I recommend reading Celiac Disease A Hidden Epidemic and Healthier without Wheat. Two very informative books that will set the record straight about how many people this affects and about the cancer link. Chances are you probably do know others with this disease or gluten intolerance and they just don't know it yet.

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Re-read my post. I sound a bit harsh. I'm tired. Teenager went to the amusement parks haunted night. Wasn't home until 1:30 am.

While my hub & I don't go out as much, when we do we go to nicer places. We have "Pub Night" at home and make nachos or different appetizers and have gluten-free beer or wine. My teen boys loved gluten-free pizza night ( they don't need to be gluten-free). Used pre made gluten-free pizza crusts and different stuff on each.

Anyway, you can always talk to us here.


 

 

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Yes, the cancer is really unlikely. more likely, you'll go on vacation, eat something that wasn't quite what you were told it was, and be sick for half your vacation. But with care, you'll figure out who will actually be careful enough for you. And, if you are lucky, you'll be less sensitive and just get a slightly knarly tummy if someone screws up in the kitchen.

In terms of feeling better, take your kitchen totally gluten-free (you sound like you may have done that). Make sure you've cleared out wooden utensils etc. You can also check things like pet food and toiletries. Get tested for other intolerances, or do an elimination diet. Don't eat oats for a couple of months.

You can do things on the fly, though, but you may end up eating less nutritious meals than you would otherwise (i.e. apple and peanut M and Ms for dinner when everyone else is having a sandwich). Nicer places do tend to be more helpful and educated but even your burrito stand dude may know enough to pull on clean gloves. And, hey, you can train your favorite places.

Business lunches, call ahead and make your needs clear. You can order many types of Indian food, steak/fish, veg & potato dinner, risotto (usually, ask about their broth), salad (check dressing and no bread products), polenta, lots of mexican options, etc. Chains like Legal Seafood even have gluten free menus. It's also a good sign if the manager is watching and delivering your food. I've had some good meals out-- polenta, peas, omelette with goat cheese. Fish with an herb tapenade and ratatouille. Pea soup with crab.

Road trips: stop at grocery stores or convinience stores and buy food like fruit, baby carrots, hummus, cheese sticks, etc. Pack crackers or make Japanese rice balls. Oh yes, and CHOCOLATE. All trips need chocolate.

You can do it. Splurge occasionally on things to make you feel less sorry for yourself. It helps. Mental health days, a babysitter and a movie out, etc. I've also found that it is nice to have a stash of gluten free foods like pasta so I always have something that cooks quickly and need relatively little to turn it into a meal. There are also a lot of people on here who have multiple food restrictions, so post up about what your kids can't have and people will give you ideas so that you are only making one meal. Cooking separate meals will definitely be a burden.


2/2010 Malabsorption becomes dramatically noticable

3/2010 Negative IgA EMA; negative IgA TTG

4/2010 Negative biopsy

5/2010 Elimination diet; symptoms begin to resolve on gluten-free diet round two (10 days)

5/2010 Diagnosed gluten sensitive based on weakly positive repeat IgA & IgG TTGs and dietary response; decline capsule endoscopy.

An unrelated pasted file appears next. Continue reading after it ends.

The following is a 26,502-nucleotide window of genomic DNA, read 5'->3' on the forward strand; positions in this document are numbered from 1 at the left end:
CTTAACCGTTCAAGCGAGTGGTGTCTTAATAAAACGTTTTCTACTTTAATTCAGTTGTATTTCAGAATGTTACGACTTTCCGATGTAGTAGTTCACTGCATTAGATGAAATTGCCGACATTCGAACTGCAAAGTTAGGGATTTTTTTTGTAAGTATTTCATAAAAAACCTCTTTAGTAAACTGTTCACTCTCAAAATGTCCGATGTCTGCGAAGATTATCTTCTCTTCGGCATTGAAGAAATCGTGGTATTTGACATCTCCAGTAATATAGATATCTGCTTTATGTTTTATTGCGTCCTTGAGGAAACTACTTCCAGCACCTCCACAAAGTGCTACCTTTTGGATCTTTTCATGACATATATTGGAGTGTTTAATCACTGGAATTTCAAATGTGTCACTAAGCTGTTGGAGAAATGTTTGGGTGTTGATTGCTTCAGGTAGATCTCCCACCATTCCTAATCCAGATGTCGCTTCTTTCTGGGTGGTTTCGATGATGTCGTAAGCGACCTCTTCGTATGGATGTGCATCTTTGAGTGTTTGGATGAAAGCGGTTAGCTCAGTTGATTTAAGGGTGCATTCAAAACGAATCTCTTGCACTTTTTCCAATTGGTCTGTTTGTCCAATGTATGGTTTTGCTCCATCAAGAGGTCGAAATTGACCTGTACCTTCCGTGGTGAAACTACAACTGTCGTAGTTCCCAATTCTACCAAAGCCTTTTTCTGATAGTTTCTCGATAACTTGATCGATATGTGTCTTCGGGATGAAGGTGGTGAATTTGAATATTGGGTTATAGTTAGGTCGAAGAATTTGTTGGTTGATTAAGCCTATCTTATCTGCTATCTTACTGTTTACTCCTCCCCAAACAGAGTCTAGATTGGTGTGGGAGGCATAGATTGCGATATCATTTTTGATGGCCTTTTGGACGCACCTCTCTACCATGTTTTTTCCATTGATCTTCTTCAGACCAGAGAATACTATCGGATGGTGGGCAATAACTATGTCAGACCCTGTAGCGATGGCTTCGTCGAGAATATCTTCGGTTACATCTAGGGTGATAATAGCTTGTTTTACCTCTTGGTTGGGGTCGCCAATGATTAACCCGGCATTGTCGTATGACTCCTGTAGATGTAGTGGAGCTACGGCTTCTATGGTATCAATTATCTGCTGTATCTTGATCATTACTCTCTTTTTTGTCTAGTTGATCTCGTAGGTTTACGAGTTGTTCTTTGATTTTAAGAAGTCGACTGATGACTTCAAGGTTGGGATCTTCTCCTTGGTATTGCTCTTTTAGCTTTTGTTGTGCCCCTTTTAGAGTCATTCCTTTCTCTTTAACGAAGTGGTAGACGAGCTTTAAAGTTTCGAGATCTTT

Now, what to do about my cookbook in progress? Make it gluten-free?

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Don't hesitate to call ahead to restaurants to ask about gluten free meals. I am amazed at how many are in my area who are at least attempting to get the gluten free right. We have one local bar who has a gluten free section in their regular menu! They have a dedicated fryer for fries and chicken wings! Places are trying. Some are better than others, but most have understood when I have asked about gluten free, so the education is better out there. I am new to this, 2+ months gluten-free, it takes educating yourself and others...but it really is okay! :rolleyes:

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Some others have already given you good advice so I'm just going to list some resturants with gluten free menus that might interest you:

Olive Garden

Carrabba's Italian Grill

Uno's Chicago Grill

Carino's Italian

Bertucci's

Mellow Mushroom

zPizza

Old Spaghetti Factory

Outback Steakhouse

Pizza Fusion

Romano's Macaroni Grill

And there are many, many more...(I listed mostly Italian places since you said you are Italian). Check out glutenfreeregistry.com to find restaurants near you or if you travel you can find restaurants with gltuen free menus in other cities. It does take some adjustment, but it's not hopeless!

When I go to a hotel for breakfast I eat hard boiled eggs, fruit, yogurt, grits, or chex cereal if it's offered and juice and coffee or tea. I do try to make sure I bring some emergency gluten free food in case none of the above is offered, but at most nice hotels those are options.


A simple meal with love is better than a feast where there is hatred. Proverbs 15:17 (CEV)

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Thank you all so much for your replies! You just have no idea how much your words mean to me. Just knowing that there are people out there I've never even met but who cared enough to read and offer advice... you really made me feel billion times better. I know I am not alone.

I was diagnosed by endoscopy, because my doctor was convinced I had an ulcer (?!) while I presented with all the obvious symptoms of malabsorpion and then they did all the bloodworks and they were all very high... So, unfortunately, I am not simply intolerant I have a disease... I did check my kids, but my pediatrician only ordered IGG and IGGA tests, she did not know about TtG which is the most accurate, but they did not have any antibodies. We don't have any gluten in our house now, kids eat "normal food" when they are visiting my parents (about once a week). As far as kids allergies are concerned: One is allergic to dairy and nuts and the other is allergic to nuts and fish... I loved your food suggestions especially for travel. If you can think of some good quick recipe for family dinners I'd appreciate them as well! I do try to cook one dinner for all!

Thank you again! Even my kids noticed today that I was in a better mood... that is exactly what support does... even if in today's high tech world it comes through internet...

Kate